Whether or not you think he crossed the line when he talked about biological evolution as fact depends quite a bit on how you define theory and fact, and exactly what things about evolution you are talking about.
You quoted Gould, so here is another quote from Gould that I particularly like.
"Well, evolution is a theory. It is also a fact. And facts and theories are different things, not rungs in a hierarchy of increasing certainty. Facts are the world's data. Theories are structures of ideas that explain and interpret facts. Facts do not go away when scientists debate rival theories to explain them. Einstein's theory of gravitation replaced Newton's, but apples did not suspend themselves in mid-air, pending the outcome. And humans evolved from apelike ancestors whether they did so by Darwin's proposed mechanism or by some other, yet to be discovered."--Stephen Jay Gould, "Evolution as Fact and Theory"
That is the relationship between fact and theory that Tyson should have stressed, IMHO. Tyson seemed to insist that evolution had stopped being a theory and had become a fact, when in reality evolution is both just as gravity is both fact and theory. I think it was an opportunity missed, a chance to help the public understand how scientists view theory and fact.
I did not see those arguments in time to respond, but looking back on it, I don't think the comments need a response because they are no defense at all. Burning someone alive because they are a dirtbag? Placing someone under house arrest for the rest of their lives after you force them to recant science under threat of death is cool? That's your effing defense?
When your best defense is, "At least we didn't light him on fire," you have already lost the argument.
The specifics and fine details can be argued back and forth, but that ignores the basic problem that we are trying to get at. In the church, you had a dogmatic authoritarian power structure that did not allow their proclamations to be challenged. On the other side, you have a new worldview that asks questions and challenges everything. That is the real clash. Galileo was put under house arrest because he dared to challenge the Pope's position on the position of the orbs in the Heavens.
In the third episode they continued on that theme, using the motto "Nullius in verba" from the Royal Society to once again stress that science challenges blind dogma.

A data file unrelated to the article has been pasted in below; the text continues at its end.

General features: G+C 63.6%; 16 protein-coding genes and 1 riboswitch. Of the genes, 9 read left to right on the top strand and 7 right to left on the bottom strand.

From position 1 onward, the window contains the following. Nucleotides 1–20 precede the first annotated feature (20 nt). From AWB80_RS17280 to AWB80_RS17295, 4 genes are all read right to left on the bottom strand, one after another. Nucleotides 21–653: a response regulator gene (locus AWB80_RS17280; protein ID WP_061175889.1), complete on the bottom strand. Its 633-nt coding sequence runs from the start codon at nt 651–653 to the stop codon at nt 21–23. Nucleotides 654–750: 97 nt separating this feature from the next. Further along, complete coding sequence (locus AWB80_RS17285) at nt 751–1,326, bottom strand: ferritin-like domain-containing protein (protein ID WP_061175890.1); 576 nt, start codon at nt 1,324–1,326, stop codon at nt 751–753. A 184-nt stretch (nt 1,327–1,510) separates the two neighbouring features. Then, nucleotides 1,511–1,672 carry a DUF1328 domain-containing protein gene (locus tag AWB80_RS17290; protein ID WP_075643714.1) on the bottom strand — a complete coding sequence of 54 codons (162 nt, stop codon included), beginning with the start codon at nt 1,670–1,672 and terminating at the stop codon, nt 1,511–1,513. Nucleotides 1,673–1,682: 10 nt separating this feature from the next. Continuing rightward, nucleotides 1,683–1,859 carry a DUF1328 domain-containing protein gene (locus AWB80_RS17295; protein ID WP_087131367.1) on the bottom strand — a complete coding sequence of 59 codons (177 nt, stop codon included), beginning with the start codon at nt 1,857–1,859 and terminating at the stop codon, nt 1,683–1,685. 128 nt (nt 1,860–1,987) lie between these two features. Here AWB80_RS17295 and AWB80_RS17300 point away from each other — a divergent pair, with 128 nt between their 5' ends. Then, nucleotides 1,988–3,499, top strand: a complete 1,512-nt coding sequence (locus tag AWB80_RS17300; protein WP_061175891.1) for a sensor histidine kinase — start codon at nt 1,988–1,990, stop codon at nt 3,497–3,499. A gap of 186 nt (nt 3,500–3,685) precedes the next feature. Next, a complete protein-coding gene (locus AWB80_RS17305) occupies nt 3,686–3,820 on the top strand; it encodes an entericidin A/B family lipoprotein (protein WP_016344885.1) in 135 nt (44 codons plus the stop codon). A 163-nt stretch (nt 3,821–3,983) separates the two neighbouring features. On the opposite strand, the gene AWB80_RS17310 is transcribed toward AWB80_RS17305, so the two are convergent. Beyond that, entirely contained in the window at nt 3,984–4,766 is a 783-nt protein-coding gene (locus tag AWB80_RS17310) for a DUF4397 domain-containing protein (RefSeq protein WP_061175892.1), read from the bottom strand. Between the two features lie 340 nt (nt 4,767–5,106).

Well, the show had plenty of Newton (in cartoon form) and Kepler got his mention. We even got to see some of Newton's irrational and vindictive side along with his genius. But Halley was the real hero of the piece, which ultimately was about demystifying the origin of comets.
I was hoping for more science and less history. All we hear about Newton's scientific discoveries is that gravity decreases with the square of distance, and he figured that out after coming up with a new type of math. That's it. The show then goes on to discuss how others used Newton's discoveries, the discoveries that the show never really describe in any detail.
It is certainly the producers' and director's decision to focus more on the history of science than the actual science, but I was hoping for a more science-centric focus.
Edited by Taq, : Fixed my horrible use of grammar.
There was a brief mention of YEC where they drew a circle with a 6,000 light year radius around our Sun, and they showed all of the universe that existed outside of that circle. It is something that creationists have been hearing for years, so not really something that is going to stun any of the posters here.
Like the previous episodes, they only touched the surface of the actual science and instead focused more on the scientists themselves. It's interesting history and all, but would love to see more science. They even mentioned that Einstein had these wonderful thought experiments, but they never really dug down into them. Missed opportunity, IMHO.
Production continues to be top notch, Tyson continues to be a competent (if nasal) host, and I can see how it would inspire awe in many. Just wish it conveyed knowledge as adeptly as it conveys wonder.